Data is key in helping to deal with the impact of Covid-19 and intelligent systems can help organisations allocate resources more efficiently.
By Akesh Lalla, SAS country manager
This pandemic has impacted the world, affecting multiple sectors on a global scale. Being able to respond quickly to managing the impact of the virus has been challenging for both the public and private sectors, but Covid-19 modelling can optimise resource allocation.
Combating a global fight
To assist our public and private sector partners contribute purposefully to combating a global fight, SAS approached the disruption of Covid-19 by dividing it into three phases.
In the Response Phase, we provided rapid data management for partners, enabling them to look at a situational analysis within their unique environments like supply chain disruptions. This allowed them to respond and adjust accordingly in areas such as capacity planning, in preparation for disruption.
The Recovery Phase assists partners to go back to familiar processes in unfamiliar environments, modernising their operations within that new normal. This allows them the ability to adapt in areas such as changes to their supply chains.
The Reimagined Phase assists partners in preparing their organisations for the future by planning for new operational models in areas such as virtual communication.
Insights have local impact
Covid-19 is a worldwide healthcare problem that has local impact. Following our Health Minister’s comment that we are now in the eye of the storm, being able to use technology to manage resource allocation is more important than ever and data can help us all.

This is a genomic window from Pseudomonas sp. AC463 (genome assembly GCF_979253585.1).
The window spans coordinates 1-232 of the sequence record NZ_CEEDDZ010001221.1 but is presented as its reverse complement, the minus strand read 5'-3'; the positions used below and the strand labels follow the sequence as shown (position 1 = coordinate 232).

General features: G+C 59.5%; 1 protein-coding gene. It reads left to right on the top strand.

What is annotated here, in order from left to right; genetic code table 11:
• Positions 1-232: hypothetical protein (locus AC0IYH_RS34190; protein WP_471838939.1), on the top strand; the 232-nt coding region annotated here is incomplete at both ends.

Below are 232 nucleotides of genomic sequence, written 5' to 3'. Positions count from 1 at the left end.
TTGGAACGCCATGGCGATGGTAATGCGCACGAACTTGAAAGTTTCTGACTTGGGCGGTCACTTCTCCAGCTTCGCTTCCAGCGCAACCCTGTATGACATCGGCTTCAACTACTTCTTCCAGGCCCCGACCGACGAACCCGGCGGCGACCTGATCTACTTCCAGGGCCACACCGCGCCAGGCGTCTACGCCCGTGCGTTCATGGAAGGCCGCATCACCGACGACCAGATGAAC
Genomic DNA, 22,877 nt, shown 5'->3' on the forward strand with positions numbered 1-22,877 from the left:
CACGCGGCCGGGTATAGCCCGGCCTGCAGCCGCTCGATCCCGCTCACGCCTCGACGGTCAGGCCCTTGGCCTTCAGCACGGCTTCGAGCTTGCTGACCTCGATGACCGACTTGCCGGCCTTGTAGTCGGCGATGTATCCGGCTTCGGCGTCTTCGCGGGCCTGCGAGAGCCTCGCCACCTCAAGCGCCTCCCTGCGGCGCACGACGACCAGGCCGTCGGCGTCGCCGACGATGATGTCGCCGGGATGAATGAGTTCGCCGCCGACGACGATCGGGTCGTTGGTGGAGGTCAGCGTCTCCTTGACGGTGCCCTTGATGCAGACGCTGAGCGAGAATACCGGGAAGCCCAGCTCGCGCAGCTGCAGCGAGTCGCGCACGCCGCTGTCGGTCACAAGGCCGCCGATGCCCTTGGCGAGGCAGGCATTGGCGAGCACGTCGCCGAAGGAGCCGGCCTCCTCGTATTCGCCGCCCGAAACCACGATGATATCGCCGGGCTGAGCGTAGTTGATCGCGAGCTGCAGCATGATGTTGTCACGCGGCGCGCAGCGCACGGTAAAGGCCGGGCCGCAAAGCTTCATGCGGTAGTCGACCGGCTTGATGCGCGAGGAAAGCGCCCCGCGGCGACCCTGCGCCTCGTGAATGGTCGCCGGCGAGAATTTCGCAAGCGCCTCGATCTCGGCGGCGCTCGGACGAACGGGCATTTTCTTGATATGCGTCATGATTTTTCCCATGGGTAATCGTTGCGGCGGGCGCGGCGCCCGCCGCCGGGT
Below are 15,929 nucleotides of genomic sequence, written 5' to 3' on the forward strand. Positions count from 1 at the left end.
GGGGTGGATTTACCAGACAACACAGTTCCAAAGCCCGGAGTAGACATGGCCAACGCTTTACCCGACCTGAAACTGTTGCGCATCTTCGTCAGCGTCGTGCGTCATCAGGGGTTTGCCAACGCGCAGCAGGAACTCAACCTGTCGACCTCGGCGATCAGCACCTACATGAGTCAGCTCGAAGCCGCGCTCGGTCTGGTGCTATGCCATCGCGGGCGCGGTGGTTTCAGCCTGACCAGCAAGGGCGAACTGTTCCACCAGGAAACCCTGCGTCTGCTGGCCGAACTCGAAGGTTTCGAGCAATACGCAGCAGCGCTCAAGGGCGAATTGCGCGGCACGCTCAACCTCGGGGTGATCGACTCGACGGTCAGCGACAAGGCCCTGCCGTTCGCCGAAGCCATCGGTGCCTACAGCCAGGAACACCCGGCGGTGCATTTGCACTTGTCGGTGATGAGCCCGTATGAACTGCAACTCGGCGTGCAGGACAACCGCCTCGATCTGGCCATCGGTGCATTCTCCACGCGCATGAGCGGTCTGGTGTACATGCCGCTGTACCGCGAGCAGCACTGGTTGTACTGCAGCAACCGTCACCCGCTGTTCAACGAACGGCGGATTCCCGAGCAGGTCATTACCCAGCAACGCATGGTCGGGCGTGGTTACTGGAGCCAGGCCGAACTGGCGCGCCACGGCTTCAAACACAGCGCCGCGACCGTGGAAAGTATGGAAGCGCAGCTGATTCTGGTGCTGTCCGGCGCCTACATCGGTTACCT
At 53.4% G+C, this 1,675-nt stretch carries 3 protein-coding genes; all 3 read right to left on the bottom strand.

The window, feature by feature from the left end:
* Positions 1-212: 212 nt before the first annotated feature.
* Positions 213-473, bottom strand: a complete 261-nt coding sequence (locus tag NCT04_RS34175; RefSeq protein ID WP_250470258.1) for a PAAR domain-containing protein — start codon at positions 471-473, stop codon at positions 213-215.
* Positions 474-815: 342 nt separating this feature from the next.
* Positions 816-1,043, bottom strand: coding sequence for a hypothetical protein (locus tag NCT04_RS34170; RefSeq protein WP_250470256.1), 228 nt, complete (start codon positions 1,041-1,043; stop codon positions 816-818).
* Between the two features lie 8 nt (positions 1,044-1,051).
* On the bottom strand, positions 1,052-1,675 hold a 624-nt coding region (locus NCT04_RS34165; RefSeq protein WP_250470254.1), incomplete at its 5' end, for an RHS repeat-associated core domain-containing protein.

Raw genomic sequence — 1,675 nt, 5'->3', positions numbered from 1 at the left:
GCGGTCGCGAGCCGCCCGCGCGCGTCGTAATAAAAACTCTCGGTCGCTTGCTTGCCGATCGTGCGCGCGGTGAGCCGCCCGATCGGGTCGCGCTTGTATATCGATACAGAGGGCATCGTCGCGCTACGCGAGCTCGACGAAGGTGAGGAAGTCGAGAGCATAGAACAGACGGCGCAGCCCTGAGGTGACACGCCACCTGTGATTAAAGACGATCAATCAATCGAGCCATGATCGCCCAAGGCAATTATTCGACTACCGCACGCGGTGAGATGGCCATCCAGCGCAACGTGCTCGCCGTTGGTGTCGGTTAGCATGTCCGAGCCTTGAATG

Insights on the regional impact of non-pharmaceutical interventions during this time, such as social distancing, closing non-essential businesses and schools, is also helpful. Local monitoring is critical because it allows for resource allocation and resource planning.
Our modelling techniques are important to identify not only the magnitude of the impact, but also where our partners are placed within the impact zone. International collaboration is especially vital during a pandemic, assisting our partners to identify what needs to be done within their unique environments to mitigate risk and optimise value.
Software for all scenarios
To identify meaningful trends in the global fight against a pandemic, our outbreak analysis sits at the crossroads between public health planning, field epidemiology, methodological development, and information technologies.
In the case of combating Covid-19, medical resource optimisation means creating optimal operations to maximise impact at a sustainable cost. Our software achieves this by building models on contact tracing and infection chains, for instance, through various information sources, including incorporating telecom data.
Our software generates data that serves partners at all levels of industry, helping them to identify disruptions, anticipate disruptions in their supply chains and forecast demand planning.
Data analytics enable future preparedness
We do not know everything about this virus, but we can look at trends and apply artificial intelligence and data analytics. This uncovers new insights to deal with the impact, assisting partners to optimise resource allocation in view of future preparedness.
Since analytics is interconnected, our software creates risk models that enable partners to scenario plan. For various industries, worst-case, best-case, and average-case scenarios can be built to help organisations allocate resources more efficiently. Covid-19 may very well be the first of many pandemics and the ability to scenario plan could literally save lives.
We are proud of the work we have done, in collaboration with other great minds, during this extraordinary period in our collective history. Our aim is to make analytical capabilities available to extract useful insights for societal good. Our hope is that data-driven decisions can lead the way in saving lives, reopening society, and identifying where the next hotspots are, while combatting Covid-19.